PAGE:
I always have several projects on the go at a time, this keeps the ideas fresh and lets the work develop further, one thing leads to another and techniques from one media lend themselves to others. This transfer of skills across different media is what makes my work my own.

 

3.Why do I write / create what I do?

It’s just an integral part of me as far back as I can remember. I’m a doer, which isn’t to say I don’t think, but the thinking is best when my hands are busy too. When I see somebody else making something I want to have a go, not to copy what they are doing but to put my own slant on the process. It always has to be a challenge, part of the learning curve. I may make more than one of something (quilts for example), but everyone is different. Some of the things I make have a repetitive element to them, but this is good planning and problem solving time for other stages of the project or for another project entirely.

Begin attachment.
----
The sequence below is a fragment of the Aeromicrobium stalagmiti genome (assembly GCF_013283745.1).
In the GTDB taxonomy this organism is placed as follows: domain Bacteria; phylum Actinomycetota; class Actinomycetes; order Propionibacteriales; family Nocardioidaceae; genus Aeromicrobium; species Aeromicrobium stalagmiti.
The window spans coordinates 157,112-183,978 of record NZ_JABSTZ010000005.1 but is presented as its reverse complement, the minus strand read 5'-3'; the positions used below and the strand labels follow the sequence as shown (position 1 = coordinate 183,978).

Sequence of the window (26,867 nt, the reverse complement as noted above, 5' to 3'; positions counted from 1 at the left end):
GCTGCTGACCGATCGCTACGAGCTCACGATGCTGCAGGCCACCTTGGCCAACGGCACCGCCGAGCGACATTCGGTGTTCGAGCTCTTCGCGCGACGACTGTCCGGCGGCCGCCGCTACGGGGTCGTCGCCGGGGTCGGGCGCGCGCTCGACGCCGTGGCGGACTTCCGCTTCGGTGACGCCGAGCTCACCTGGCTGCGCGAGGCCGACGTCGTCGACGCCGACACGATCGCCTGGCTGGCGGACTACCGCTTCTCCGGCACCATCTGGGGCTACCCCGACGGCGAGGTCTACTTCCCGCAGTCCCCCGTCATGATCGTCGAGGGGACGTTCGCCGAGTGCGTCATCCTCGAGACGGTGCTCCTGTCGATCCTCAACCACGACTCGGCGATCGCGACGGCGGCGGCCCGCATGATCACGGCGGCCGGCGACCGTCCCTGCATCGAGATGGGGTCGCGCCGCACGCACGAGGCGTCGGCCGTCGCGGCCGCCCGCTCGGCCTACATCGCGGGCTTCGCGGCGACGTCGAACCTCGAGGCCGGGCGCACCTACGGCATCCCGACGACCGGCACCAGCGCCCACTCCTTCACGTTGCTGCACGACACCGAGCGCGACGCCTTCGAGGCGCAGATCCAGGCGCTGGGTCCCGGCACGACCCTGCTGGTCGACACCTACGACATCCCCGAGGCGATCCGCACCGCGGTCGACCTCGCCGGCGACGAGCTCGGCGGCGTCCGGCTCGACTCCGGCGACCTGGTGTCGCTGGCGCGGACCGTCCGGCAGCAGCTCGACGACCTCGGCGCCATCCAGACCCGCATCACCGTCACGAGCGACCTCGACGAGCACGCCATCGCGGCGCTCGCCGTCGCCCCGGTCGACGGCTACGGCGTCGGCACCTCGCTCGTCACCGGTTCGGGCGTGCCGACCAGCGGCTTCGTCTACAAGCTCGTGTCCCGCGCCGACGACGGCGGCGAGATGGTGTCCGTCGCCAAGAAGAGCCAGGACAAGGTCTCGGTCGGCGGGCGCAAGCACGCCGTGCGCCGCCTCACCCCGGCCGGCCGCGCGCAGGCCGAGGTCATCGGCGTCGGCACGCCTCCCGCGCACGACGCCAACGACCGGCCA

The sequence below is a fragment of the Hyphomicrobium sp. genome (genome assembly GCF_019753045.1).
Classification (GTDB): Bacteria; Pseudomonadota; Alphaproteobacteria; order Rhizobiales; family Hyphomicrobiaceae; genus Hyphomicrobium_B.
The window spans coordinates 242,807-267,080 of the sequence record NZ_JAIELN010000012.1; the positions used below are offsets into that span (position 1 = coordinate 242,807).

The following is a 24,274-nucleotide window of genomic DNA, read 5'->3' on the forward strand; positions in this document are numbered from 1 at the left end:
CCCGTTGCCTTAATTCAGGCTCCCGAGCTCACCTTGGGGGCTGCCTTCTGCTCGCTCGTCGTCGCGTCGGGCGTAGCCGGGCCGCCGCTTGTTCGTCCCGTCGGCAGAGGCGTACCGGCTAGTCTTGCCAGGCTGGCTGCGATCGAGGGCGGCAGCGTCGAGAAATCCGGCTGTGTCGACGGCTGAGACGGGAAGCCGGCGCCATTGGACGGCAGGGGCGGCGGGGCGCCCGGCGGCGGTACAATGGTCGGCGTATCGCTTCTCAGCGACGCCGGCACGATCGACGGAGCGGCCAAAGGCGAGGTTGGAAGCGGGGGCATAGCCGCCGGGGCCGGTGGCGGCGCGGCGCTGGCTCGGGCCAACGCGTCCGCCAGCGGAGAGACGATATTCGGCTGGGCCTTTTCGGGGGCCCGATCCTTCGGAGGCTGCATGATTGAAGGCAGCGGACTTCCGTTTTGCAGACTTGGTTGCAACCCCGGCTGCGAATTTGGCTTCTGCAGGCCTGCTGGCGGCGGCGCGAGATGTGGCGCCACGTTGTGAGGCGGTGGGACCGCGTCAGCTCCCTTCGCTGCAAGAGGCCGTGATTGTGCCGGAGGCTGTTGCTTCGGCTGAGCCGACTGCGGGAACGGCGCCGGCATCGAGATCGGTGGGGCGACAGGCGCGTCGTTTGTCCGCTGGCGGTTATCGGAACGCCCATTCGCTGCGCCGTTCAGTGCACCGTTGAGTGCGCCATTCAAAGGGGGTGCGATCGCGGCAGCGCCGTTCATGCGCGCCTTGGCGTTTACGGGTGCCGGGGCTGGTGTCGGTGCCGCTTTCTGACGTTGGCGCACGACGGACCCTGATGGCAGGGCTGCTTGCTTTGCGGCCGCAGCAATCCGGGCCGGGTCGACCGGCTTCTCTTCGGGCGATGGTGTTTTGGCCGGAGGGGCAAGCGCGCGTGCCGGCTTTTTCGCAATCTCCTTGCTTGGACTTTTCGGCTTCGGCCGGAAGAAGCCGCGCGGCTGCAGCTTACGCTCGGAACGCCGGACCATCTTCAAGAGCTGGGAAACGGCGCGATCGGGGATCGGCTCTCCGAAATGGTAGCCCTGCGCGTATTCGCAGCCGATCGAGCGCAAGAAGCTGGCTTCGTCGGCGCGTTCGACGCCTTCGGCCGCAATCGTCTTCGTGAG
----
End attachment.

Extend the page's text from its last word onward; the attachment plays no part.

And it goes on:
4.How does my writing / creating process work?

I don’t write a great deal other than “my pages” every morning, something I have done for many years now, since reading Julia Cameron’s The Artists Way. It sorts out my head, letting go of the dross, the trivia and trivial, processing things that are bugging or worrying me, which in turn helps make space for the creative things in my life. Some days the muse just flows and as I’m writing ways to solve the project in hand just end up on the page.

The creative process mainly works in a couple of ways. Occasionally I wake up with an image in my head of a finished piece. This may sound great but usually when this happens I have little or no idea how to execute them. Often my creative writing comes this way, but usually in the middle of the night with words chasing around my head, going round in circles until I jot them down, and once I have I go back to sleep, if I resist they just keep me awake.